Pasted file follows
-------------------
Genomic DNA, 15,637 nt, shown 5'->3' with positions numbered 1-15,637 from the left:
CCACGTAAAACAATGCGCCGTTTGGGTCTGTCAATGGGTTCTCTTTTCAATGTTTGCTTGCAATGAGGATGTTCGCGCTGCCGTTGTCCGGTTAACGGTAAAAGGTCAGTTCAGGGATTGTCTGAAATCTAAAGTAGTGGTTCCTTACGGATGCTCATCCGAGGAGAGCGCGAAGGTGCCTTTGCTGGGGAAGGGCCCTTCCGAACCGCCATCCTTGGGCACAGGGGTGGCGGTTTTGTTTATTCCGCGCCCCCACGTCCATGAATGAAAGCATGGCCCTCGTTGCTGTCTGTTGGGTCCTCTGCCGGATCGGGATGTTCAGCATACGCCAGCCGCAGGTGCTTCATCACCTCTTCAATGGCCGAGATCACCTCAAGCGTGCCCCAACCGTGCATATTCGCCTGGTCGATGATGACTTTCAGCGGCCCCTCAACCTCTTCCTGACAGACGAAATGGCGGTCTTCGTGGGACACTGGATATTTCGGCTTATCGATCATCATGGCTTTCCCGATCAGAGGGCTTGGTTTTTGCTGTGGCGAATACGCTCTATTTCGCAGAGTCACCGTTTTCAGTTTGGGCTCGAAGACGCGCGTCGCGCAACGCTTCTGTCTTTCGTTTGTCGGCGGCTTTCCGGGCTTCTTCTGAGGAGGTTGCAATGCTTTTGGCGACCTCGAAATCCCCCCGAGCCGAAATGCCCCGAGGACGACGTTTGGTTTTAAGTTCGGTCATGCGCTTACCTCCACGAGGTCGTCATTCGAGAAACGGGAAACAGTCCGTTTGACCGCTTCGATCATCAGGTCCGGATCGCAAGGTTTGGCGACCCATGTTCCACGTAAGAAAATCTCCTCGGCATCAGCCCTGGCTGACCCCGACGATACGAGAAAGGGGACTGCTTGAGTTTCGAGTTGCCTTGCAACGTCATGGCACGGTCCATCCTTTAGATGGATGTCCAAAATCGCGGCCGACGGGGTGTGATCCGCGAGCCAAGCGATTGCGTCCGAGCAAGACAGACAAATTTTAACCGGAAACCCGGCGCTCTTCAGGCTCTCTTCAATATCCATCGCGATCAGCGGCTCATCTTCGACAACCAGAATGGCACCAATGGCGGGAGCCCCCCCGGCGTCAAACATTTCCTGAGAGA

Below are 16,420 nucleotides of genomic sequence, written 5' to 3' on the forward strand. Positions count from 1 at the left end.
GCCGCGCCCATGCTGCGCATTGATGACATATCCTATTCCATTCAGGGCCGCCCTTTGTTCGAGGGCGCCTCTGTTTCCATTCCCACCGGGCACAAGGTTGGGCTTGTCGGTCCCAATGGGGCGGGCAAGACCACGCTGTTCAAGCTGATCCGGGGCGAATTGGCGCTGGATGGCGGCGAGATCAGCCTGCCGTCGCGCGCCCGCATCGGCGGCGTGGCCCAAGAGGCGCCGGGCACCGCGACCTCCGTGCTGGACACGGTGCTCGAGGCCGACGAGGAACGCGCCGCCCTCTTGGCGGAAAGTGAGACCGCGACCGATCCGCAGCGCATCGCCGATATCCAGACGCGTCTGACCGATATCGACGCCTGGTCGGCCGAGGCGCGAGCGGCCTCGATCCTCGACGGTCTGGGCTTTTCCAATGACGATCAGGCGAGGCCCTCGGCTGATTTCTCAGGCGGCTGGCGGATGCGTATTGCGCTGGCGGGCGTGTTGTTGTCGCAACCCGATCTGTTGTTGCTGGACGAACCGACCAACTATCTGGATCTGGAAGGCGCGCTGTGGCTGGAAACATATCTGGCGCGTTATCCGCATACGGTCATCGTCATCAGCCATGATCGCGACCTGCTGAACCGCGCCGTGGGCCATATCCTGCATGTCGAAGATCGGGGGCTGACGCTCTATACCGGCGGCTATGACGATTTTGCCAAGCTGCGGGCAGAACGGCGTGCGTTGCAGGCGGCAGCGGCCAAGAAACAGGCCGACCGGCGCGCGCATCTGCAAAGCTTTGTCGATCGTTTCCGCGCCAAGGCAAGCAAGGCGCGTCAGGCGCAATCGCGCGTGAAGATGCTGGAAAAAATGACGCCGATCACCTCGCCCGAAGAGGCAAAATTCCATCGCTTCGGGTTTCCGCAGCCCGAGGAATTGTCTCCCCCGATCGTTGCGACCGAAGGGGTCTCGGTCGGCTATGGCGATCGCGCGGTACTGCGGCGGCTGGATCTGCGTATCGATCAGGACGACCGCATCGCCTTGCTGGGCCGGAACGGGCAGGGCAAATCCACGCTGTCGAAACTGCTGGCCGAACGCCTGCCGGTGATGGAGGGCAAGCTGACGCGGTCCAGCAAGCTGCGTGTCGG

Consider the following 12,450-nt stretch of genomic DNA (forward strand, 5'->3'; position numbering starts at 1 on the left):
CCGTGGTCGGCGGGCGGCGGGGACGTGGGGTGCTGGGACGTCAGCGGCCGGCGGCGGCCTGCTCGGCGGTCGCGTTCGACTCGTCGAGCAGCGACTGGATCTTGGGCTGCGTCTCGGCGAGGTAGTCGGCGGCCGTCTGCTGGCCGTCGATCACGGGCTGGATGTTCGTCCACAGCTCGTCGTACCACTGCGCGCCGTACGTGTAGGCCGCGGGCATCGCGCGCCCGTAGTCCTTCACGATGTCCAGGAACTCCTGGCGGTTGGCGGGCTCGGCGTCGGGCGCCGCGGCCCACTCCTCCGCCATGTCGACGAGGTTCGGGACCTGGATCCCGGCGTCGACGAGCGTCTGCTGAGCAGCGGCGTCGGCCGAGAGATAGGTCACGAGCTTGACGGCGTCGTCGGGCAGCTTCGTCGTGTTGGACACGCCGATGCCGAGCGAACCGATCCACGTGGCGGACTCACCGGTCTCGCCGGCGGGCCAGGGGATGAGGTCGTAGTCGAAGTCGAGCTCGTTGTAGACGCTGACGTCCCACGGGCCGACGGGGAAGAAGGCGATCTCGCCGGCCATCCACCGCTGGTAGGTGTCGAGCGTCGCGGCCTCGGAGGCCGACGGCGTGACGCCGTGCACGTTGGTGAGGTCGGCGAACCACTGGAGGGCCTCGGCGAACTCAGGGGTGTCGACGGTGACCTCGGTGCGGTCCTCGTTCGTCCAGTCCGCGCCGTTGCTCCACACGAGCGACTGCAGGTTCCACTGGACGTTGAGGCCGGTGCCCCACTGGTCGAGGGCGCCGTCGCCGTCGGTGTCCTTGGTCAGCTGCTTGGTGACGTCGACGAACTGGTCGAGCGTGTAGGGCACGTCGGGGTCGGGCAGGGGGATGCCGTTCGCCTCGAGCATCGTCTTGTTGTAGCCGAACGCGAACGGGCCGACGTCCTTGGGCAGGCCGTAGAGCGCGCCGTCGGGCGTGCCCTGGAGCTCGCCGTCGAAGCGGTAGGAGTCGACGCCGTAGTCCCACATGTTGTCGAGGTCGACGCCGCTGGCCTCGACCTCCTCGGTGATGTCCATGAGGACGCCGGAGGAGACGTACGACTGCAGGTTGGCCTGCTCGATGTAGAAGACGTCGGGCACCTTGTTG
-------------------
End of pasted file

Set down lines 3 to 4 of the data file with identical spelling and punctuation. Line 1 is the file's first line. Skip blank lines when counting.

Below are 16,420 nucleotides of genomic sequence, written 5' to 3' on the forward strand. Positions count from 1 at the left end.
GCCGCGCCCATGCTGCGCATTGATGACATATCCTATTCCATTCAGGGCCGCCCTTTGTTCGAGGGCGCCTCTGTTTCCATTCCCACCGGGCACAAGGTTGGGCTTGTCGGTCCCAATGGGGCGGGCAAGACCACGCTGTTCAAGCTGATCCGGGGCGAATTGGCGCTGGATGGCGGCGAGATCAGCCTGCCGTCGCGCGCCCGCATCGGCGGCGTGGCCCAAGAGGCGCCGGGCACCGCGACCTCCGTGCTGGACACGGTGCTCGAGGCCGACGAGGAACGCGCCGCCCTCTTGGCGGAAAGTGAGACCGCGACCGATCCGCAGCGCATCGCCGATATCCAGACGCGTCTGACCGATATCGACGCCTGGTCGGCCGAGGCGCGAGCGGCCTCGATCCTCGACGGTCTGGGCTTTTCCAATGACGATCAGGCGAGGCCCTCGGCTGATTTCTCAGGCGGCTGGCGGATGCGTATTGCGCTGGCGGGCGTGTTGTTGTCGCAACCCGATCTGTTGTTGCTGGACGAACCGACCAACTATCTGGATCTGGAAGGCGCGCTGTGGCTGGAAACATATCTGGCGCGTTATCCGCATACGGTCATCGTCATCAGCCATGATCGCGACCTGCTGAACCGCGCCGTGGGCCATATCCTGCATGTCGAAGATCGGGGGCTGACGCTCTATACCGGCGGCTATGACGATTTTGCCAAGCTGCGGGCAGAACGGCGTGCGTTGCAGGCGGCAGCGGCCAAGAAACAGGCCGACCGGCGCGCGCATCTGCAAAGCTTTGTCGATCGTTTCCGCGCCAAGGCAAGCAAGGCGCGTCAGGCGCAATCGCGCGTGAAGATGCTGGAAAAAATGACGCCGATCACCTCGCCCGAAGAGGCAAAATTCCATCGCTTCGGGTTTCCGCAGCCCGAGGAATTGTCTCCCCCGATCGTTGCGACCGAAGGGGTCTCGGTCGGCTATGGCGATCGCGCGGTACTGCGGCGGCTGGATCTGCGTATCGATCAGGACGACCGCATCGCCTTGCTGGGCCGGAACGGGCAGGGCAAATCCACGCTGTCGAAACTGCTGGCCGAACGCCTGCCGGTGATGGAGGGCAAGCTGACGCGGTCCAGCAAGCTGCGTGTCGG